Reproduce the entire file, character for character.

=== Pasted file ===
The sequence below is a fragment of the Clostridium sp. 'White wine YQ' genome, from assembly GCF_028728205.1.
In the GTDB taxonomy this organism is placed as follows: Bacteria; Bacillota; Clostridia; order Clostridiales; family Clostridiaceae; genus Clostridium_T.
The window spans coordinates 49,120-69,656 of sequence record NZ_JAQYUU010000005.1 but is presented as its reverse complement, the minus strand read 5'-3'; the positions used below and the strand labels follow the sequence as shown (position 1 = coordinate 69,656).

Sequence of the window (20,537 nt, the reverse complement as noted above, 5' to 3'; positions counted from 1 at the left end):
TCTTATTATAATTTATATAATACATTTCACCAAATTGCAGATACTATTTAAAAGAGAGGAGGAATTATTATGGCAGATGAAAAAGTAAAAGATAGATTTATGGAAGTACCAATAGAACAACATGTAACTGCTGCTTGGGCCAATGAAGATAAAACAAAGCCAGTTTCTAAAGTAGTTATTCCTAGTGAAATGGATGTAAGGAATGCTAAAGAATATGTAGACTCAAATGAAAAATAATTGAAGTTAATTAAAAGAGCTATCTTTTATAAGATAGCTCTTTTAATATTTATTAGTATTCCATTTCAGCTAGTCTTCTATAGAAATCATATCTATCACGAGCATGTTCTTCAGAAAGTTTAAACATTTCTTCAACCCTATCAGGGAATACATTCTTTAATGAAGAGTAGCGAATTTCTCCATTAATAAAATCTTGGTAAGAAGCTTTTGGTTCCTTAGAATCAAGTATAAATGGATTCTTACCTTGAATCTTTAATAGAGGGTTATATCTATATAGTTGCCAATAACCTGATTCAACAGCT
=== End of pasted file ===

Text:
The sequence below is a fragment of the Clostridium sp. 'White wine YQ' genome, from assembly GCF_028728205.1.
In the GTDB taxonomy this organism is placed as follows: Bacteria; Bacillota; Clostridia; order Clostridiales; family Clostridiaceae; genus Clostridium_T.
The window spans coordinates 49,120-69,656 of sequence record NZ_JAQYUU010000005.1 but is presented as its reverse complement, the minus strand read 5'-3'; the positions used below and the strand labels follow the sequence as shown (position 1 = coordinate 69,656).

Sequence of the window (20,537 nt, the reverse complement as noted above, 5' to 3'; positions counted from 1 at the left end):
TCTTATTATAATTTATATAATACATTTCACCAAATTGCAGATACTATTTAAAAGAGAGGAGGAATTATTATGGCAGATGAAAAAGTAAAAGATAGATTTATGGAAGTACCAATAGAACAACATGTAACTGCTGCTTGGGCCAATGAAGATAAAACAAAGCCAGTTTCTAAAGTAGTTATTCCTAGTGAAATGGATGTAAGGAATGCTAAAGAATATGTAGACTCAAATGAAAAATAATTGAAGTTAATTAAAAGAGCTATCTTTTATAAGATAGCTCTTTTAATATTTATTAGTATTCCATTTCAGCTAGTCTTCTATAGAAATCATATCTATCACGAGCATGTTCTTCAGAAAGTTTAAACATTTCTTCAACCCTATCAGGGAATACATTCTTTAATGAAGAGTAGCGAATTTCTCCATTAATAAAATCTTGGTAAGAAGCTTTTGGTTCCTTAGAATCAAGTATAAATGGATTCTTACCTTGAATCTTTAATAGAGGGTTATATCTATATAGTTGCCAATAACCTGATTCAACAGCT